GAR Associates unit splits; opens office for national firm
GAR Associates, one of Western New York’s longstanding appraisal and market research firms, has lost a significant valuation and research team to an out-of-town competitor, after nine employees – including one of its owners – departed to open a specialized new Buffalo office for global real estate advisory firm Newmark Knight Frank.
The team – led by Executive Vice President M. Scott Allen, son of former GAR CEO Walter R. Allen – left GAR to join Newmark’s Valuation & Advisory practice.
Besides Allen, a 33-year industry veteran, it also includes Senior Vice President David Carlon, senior appraiser Joseph Sievert, senior research analysts Brian Smith and Phil Buffone, research analyst Eric Broughton and analyst Erin Schafer.
Newmark and GAR are competitors in the traditional appraisal market, although Newmark and other national firms are not heavily active in upstate and Western New York. Allen was not available for comment on Friday.
But representatives from both sides said the split was amicable. GAR partners Ronald J. Rubino and F. Cindy Baire said Allen’s practice is significantly different and much more national in scope than what the rest of their company does and is not a threat to their core business.
Both expressed support for Allen’s decision, which came after almost a year of discussion and transition. Allen’s team is even still located in the GAR offices.
“It’s very specialized. It’s nothing that we are involved in,” Baire said of Allen’s practice. “We’ve all been working together to help him get there.”
Rubino said that GAR has occasionally been targeted for a buyout by “large national and international firms,” and Newmark originally approached the firm a year ago about an acquisition.
But Rubino and Baire said they valued their independence and their local decisionmaking. Most of their business is concentrated across upstate New York, with additional offices in the Finger Lakes and the Albany area.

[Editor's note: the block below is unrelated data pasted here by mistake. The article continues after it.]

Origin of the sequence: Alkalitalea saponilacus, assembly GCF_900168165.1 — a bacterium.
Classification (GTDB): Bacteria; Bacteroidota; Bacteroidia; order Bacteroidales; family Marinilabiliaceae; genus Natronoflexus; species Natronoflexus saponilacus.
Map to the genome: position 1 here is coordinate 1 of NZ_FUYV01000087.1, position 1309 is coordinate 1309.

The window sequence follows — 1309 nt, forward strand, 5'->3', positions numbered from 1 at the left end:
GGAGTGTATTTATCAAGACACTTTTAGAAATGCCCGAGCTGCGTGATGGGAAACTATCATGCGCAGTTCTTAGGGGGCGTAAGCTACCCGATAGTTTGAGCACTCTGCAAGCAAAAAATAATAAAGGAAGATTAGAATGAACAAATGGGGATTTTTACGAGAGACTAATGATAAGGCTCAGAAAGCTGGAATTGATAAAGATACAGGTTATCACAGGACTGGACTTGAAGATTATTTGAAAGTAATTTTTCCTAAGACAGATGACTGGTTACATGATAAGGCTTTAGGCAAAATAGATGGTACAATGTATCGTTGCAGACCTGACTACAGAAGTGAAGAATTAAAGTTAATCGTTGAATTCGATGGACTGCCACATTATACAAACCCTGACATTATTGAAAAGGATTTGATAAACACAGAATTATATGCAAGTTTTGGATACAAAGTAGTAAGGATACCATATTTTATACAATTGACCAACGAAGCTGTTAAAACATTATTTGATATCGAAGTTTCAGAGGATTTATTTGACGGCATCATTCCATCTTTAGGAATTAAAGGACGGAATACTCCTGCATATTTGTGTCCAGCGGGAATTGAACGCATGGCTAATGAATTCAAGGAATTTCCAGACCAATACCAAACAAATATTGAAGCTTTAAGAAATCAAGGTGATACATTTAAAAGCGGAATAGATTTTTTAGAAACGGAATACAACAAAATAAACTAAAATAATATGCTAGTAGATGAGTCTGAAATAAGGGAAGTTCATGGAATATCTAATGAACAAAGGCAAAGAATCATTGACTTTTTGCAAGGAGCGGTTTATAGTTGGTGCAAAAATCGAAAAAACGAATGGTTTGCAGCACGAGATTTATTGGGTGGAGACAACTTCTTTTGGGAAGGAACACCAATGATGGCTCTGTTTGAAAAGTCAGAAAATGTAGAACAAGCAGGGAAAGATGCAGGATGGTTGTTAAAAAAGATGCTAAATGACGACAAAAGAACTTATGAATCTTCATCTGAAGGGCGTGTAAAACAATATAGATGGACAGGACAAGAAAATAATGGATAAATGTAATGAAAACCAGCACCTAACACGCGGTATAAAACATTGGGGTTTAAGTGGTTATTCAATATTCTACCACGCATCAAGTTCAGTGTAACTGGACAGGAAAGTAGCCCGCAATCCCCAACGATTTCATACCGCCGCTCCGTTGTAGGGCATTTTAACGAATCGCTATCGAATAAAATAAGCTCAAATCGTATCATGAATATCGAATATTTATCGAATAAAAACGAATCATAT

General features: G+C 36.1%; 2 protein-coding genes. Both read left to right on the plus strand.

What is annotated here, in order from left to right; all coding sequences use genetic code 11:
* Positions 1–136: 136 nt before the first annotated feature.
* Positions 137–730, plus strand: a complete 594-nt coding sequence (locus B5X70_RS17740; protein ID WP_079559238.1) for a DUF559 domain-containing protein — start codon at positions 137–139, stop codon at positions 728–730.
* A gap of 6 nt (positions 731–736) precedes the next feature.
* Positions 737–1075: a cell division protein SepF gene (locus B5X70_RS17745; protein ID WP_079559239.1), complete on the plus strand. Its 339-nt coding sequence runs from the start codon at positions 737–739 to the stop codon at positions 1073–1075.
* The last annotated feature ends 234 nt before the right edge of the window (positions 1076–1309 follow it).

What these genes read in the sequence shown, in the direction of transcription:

“Cindy and I like what we do. We do business with high-quality customer service. We wanted to continue doing what we’re doing,” Rubino said. “We want to be our own bosses and be in charge on a day-to-day basis of what we do.”
By contrast, Allen’s business has evolved into conducting specialized market studies and analyses for multifamily apartment projects nationwide, serving as a consultant on what type of projects to build, what rents to charge and what ratio of tenants can be low-income. He doesn’t do traditional appraisals for fees, as GAR does.
As a result, much of his work comes before construction or an adaptive reuse begins, and often deals with grants, tax credits and other economic incentives, as opposed to placing a value on an existing building for purposes of acquisitions or financing, Rubino explained.
So when Newmark came along, Allen had more interest, seeing it as an opportunity to expand his business.
“Scott’s business model is completely different than ours,” Rubino said. “He’s so good at it that there’s a national appeal to what he does and he has a national client base. It’s kind of an interesting turn of events, but we wish Scott the best.”
Newmark, part of Newmark Group along with London-based partner firm Knight Frank, has 16,000 professionals operating from 430 offices on six continents.
John Busi, president of Newmark’s Valuation & Advisory practice, called the Buffalo group “one of the preeminent teams in the HUD multifamily space.”
According to Newmark, Allen will focus on valuation and market studies related to Housing and Urban Development Federal Housing Agency projects, with a concentration on affordable housing, low-income housing tax credit and conventional multifamily valuation work. Carlon and Sievert also will focus on multifamily and residential housing.
Rubino acknowledged that “it’s possible” that Newmark could later try to compete more directly against GAR, but he said he isn’t worried.
“There’s always new competition, so we’re ready to take on the challenge if that occurs,” he said. “I just think our best line of competitiveness is to keep that hometown approach.”
Baire said the firm is seeking to grow its business again. “We are in the process of looking at some acquisitions and also expanding into other states,” she said. “We have dabbled in it over the years, but we are actively looking at it now.”